Take a walk down Jefferson Street and historic preservation is apparent.

There's the Loft and the First United Methodist Church. The church burned in April 2007, but here it is back today.

Here's Bent River Brewery. Built in Burlington's old J.C. Penney's building, the restaurant has the high tin ceilings of days old. 

And here's the Tama building, bustling with construction. Suffering a fire of its own, many of the offices upstairs sat empty for decades before crews started building the apartments currently in construction. 

All three of those projects made use of the National Park Service's Federal Historic Preservation Tax Incentives Program. The program brought $13.5 million in investment to downtown Burlington from between 2011 and 2014, according to Downtown Partners Executive Director Steve Frevert. He guesses the number can soon be increased by about another $10 million to account for the Tama project. 

That same historic tax credit program would end if tax reform being considered in the U.S. House of Representatives is adopted. Frevert believes ending the program could cripple projects that would otherwise likely occur in downtown Burlington.

"We've seen a lot of successes, and I think potential is there to see even more," Frevert said. "That's why losing a tool like the federal tax credit would be a real blow."

Monday, Burlington City Council passed a resolution urging U.S. Rep. Rod Blum, U.S. Sen. Charles Grassley and U.S. Sen. Joni Ernst to not support any tax reform that cuts the program. U.S. Rep. Dave Loebsack was not included in the resolution because he's already spoken out against it, council members noted.

The council's move echoed similar declarations made recently in Davenport and other Iowa cities.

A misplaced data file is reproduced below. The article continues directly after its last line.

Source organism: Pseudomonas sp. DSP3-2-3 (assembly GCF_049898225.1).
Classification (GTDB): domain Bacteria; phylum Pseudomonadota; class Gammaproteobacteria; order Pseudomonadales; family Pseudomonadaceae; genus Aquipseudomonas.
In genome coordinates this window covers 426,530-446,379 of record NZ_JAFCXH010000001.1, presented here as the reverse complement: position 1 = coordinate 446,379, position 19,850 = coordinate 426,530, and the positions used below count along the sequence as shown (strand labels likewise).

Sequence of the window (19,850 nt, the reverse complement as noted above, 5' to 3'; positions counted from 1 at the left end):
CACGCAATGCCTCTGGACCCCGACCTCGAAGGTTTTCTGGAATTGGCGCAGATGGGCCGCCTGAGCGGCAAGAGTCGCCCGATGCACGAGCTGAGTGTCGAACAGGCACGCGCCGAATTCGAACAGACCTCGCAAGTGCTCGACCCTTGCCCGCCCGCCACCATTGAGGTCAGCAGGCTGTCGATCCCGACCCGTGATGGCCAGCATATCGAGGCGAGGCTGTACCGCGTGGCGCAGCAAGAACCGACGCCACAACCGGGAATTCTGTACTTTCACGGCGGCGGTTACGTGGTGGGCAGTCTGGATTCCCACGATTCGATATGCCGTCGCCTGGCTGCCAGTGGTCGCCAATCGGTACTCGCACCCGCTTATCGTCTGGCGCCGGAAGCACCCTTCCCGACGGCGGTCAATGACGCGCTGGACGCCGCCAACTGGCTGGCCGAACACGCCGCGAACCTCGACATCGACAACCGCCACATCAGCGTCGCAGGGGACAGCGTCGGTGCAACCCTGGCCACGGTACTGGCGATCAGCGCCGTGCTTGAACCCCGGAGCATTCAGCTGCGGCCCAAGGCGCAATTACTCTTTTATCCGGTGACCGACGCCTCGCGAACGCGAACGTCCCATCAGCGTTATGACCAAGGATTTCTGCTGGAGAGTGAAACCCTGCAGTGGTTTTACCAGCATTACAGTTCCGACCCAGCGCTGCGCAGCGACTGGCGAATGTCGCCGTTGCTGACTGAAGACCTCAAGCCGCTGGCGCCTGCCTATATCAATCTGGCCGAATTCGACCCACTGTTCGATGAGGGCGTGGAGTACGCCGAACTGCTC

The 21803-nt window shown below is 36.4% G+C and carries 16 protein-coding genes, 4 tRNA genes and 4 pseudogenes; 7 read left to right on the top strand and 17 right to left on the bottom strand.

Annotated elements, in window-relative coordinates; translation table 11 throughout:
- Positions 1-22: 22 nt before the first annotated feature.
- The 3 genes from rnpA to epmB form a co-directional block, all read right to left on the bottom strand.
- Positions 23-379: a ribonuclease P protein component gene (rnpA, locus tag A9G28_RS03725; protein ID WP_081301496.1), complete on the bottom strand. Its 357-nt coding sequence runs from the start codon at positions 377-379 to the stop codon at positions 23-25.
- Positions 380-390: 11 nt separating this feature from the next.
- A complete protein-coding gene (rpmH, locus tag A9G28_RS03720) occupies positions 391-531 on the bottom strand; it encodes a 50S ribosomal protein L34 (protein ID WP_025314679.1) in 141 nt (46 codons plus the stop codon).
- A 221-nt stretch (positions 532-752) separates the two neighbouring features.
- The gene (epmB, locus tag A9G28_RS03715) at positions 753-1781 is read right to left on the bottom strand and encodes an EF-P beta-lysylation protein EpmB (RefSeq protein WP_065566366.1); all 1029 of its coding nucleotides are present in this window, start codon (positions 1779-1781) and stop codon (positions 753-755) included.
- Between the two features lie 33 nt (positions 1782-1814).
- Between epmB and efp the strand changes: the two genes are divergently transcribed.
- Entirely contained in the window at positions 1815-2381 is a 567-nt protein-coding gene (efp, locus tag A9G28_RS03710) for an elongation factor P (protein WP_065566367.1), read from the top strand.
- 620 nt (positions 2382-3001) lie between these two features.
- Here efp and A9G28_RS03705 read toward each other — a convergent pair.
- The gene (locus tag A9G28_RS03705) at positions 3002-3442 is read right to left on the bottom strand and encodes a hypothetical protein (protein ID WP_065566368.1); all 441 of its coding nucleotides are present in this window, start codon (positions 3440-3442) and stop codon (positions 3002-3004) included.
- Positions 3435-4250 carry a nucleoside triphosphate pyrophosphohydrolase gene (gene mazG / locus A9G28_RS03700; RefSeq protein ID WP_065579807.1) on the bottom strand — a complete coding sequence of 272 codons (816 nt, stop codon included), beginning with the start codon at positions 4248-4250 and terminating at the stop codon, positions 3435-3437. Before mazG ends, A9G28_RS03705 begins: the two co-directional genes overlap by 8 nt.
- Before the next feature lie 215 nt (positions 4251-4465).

The program works by giving tax credits toward renovation projects. Some developers can make use of the credits themselves, but they are more commonly sold to investors seeking a federal tax reduction. Revenue from the sale help fund the project. Developers generally get 20 percent of their invested funds worth of tax credits. 

Buildings are only eligible for the program if they are on the National Register of Historic Places. Developers have a lot of "hoops to jump through," according to Jerry Jochims, who handled getting the tax incentive for First United Methodist. 

Asked if their church would've been rebuilt without the credit, Jochims said "probably not."

"We're still not quite fully restored financially," Jochims said. "Even counting all of the resources we had to use, we would have still been short without that help from the government." 

Jochims and others involved worked to make the renovation fit the program's requirements. Their old pipe organ wouldn't count toward the credits, but historically accurate windows in the church would. 

The Loft was paired with the church project so the whole thing would qualify. Completed projects must create revenue to get the credits. 

Councilwoman Becky Anderson, a developer behind the Bent River project, shared some of her experience with the program at Monday's city council meeting. 

"If this goes away, I can just pretty well guarantee you there won't be more development downtown," Anderson said.

Several downtown warehouses and empty structures are eligible for the program. Frevert said "virtually the entire downtown area," save for a few newer buildings here and there, is eligible.

A 2015 study by the Rutgers University Center for Urban Policy Research found that, in the long term, the program is a "strategic investment that works", money-wise. The study analyzed the program's data from 1978 through 2015 and found that $23.1 billion spent on the program caused $120.8 billion in investments. Those dollars are adjusted for inflation. Projects created 2.4 million jobs in the same time frame, the study also reports.